CPR in Patients With Mechanical Circulatory Support

Peberdy MA, Gluck JA, Ornato JP, et al., on behalf of the American Heart Association Emergency Cardiovascular Care Committee; Council on Cardiopulmonary, Critical Care, Perioperative, and Resuscitation; Council on Cardiovascular Diseases in the Young; Council on Cardiovascular Surgery and Anesthesia; Council on Cardiovascular and Stroke Nursing; and Council on Clinical Cardiology.
Cardiopulmonary Resuscitation in Adults and Children With Mechanical Circulatory Support: A Scientific Statement From the American Heart Association. Circulation 2017;May 22:[Epub ahead of print].

The following are key points to remember from this American Heart Association Scientific Statement about cardiopulmonary resuscitation (CPR) in adults and children with mechanical circulatory support (MCS):

  1. Cardiac arrest in patients on mechanical support is a new entity brought about by the increased use of this therapy in patients with end-stage heart failure.
  2. Because of the unique characteristics of mechanical support, these patients have physical findings that cannot be interpreted the same as for patients without MCS.
  3. Clinical findings such as skin color and capillary refill are reasonable predictors of the presence of adequate flow and perfusion, especially in MCS-supported pulseless patients.
  4. Waveform capnography, which measures and displays the partial pressure of end-tidal carbon dioxide (PETCO2) in exhaled air, is used frequently to track respiration in patients undergoing mechanical ventilation, but it can also be used to track perfusion in patients in whom more common physical findings used to assess perfusion are not reliable.
  5. A PETCO2 value of <20 mm Hg in an unresponsive, correctly intubated, pulseless patient with a left ventricular assist device (LVAD) would seem to be a reasonable indicator of poor systemic perfusion and should prompt rescuers to initiate chest compressions.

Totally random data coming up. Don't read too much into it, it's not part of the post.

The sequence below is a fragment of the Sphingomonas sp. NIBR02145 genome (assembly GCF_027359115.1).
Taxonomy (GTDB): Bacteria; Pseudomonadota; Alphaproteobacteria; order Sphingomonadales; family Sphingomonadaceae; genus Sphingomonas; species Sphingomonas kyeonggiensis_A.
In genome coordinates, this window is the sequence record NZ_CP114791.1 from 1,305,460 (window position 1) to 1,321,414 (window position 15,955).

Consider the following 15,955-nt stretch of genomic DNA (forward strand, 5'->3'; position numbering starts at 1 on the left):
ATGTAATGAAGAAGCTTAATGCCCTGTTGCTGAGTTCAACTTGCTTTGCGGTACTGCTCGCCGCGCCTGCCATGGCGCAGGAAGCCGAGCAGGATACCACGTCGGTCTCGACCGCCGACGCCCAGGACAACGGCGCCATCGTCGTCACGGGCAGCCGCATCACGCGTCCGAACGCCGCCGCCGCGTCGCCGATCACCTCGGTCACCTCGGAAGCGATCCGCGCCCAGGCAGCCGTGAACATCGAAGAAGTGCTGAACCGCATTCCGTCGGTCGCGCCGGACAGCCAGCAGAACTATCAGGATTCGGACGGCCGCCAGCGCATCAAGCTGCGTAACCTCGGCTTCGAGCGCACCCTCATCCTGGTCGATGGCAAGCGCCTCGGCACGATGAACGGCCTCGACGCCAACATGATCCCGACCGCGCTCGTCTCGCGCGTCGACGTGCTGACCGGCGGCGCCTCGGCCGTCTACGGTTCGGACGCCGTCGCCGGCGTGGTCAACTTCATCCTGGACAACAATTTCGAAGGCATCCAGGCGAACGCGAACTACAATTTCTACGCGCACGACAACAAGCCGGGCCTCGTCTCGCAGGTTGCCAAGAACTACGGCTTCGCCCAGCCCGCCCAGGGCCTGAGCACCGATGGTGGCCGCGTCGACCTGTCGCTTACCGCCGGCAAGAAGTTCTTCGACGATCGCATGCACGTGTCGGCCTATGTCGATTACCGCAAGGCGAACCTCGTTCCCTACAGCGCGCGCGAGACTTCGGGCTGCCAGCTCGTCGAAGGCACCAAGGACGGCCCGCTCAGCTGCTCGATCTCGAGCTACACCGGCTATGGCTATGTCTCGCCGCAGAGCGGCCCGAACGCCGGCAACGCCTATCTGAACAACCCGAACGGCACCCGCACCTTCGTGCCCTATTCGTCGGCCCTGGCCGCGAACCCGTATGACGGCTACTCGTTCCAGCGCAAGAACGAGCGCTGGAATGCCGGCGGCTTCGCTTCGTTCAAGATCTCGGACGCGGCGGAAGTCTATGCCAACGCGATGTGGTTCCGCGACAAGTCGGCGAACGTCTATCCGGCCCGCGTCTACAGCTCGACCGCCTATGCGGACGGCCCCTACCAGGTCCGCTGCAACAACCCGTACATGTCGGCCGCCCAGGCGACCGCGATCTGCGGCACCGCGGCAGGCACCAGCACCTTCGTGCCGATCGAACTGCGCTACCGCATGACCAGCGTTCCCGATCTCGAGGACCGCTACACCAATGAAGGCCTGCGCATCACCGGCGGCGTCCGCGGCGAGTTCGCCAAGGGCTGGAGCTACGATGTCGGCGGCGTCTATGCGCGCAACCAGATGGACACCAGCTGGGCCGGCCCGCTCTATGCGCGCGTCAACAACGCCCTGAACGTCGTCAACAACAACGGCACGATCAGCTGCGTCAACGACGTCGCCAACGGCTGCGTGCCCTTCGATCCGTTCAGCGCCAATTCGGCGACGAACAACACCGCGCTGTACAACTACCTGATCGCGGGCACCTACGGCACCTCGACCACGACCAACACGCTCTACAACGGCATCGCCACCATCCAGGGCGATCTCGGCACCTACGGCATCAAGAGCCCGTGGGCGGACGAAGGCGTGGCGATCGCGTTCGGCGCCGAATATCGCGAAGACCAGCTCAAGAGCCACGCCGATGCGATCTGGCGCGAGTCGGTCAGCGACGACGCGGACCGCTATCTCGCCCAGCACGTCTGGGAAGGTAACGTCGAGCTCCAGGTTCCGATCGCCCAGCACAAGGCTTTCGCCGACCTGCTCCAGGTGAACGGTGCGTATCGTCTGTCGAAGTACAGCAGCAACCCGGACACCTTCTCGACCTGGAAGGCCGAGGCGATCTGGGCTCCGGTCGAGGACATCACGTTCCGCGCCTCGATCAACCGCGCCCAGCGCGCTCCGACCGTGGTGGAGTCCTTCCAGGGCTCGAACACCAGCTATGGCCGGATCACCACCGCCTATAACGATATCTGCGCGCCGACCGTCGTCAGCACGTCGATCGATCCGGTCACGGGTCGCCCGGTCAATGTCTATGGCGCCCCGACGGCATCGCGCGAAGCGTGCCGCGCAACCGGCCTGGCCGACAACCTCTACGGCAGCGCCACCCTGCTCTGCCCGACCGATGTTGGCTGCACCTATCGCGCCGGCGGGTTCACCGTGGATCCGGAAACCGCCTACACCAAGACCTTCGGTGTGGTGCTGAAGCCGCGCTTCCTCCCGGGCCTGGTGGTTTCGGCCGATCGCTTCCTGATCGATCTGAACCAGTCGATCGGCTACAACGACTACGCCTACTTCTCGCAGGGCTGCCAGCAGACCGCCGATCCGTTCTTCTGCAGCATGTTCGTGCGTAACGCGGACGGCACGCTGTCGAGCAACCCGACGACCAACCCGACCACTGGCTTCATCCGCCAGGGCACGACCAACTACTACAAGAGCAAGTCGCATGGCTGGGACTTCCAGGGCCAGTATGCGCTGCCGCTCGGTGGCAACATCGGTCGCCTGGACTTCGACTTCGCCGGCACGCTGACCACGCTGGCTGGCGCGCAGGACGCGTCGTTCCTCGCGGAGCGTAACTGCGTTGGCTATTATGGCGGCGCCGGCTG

6. While pulse oximetry can be used in patients with an LVAD, the results may not be accurate because of the lack of pulsatile flow.
  7. It is the consensus recommendation that if an LVAD is definitively confirmed by a trained person and there are no signs of life, bystander CPR, including chest compressions, should be recommended by emergency medical dispatchers for cardiac arrest situations. Resuscitative care for children supported with an adult implantable ventricular assist device (VAD) should be based on algorithms outlined for adults.
  8. If there is inadequate perfusion, unresponsiveness, or other altered mental state, the VAD should be assessed for function by looking and listening for alarms, listening for a VAD hum over the left chest and left upper abdominal quadrant, ensuring secure connections to the controller, and ensuring adequate power for the VAD.
  9. It is reasonable to provide standard postarrest care, including mild therapeutic hypothermia and early percutaneous coronary intervention when indicated, to patients with an LVAD who survive a cardiac arrest.
  10. There should be a standard across the VAD and total artificial heart (TAH) centers to supply identification necklaces or bracelets to discharged MCS patients. The identification should include the device type, the center contact information, and the patient’s advance directives.

Clinical Topics: Acute Coronary Syndromes, Arrhythmias and Clinical EP, Cardiac Surgery, Heart Failure and Cardiomyopathies, Invasive Cardiovascular Angiography and Intervention, Implantable Devices, SCD/Ventricular Arrhythmias, Atrial Fibrillation/Supraventricular Arrhythmias, Aortic Surgery, Cardiac Surgery and Arrhythmias, Cardiac Surgery and Heart Failure, Acute Heart Failure, Mechanical Circulatory Support, Interventions and ACS

Keywords: Arrhythmias, Cardiac, Acute Coronary Syndrome, Advance Directives, Capnography, Cardiopulmonary Resuscitation, Heart Arrest, Heart Failure, Heart-Assist Devices, Hypothermia, Induced, Oximetry, Percutaneous Coronary Intervention, Respiration, Artificial

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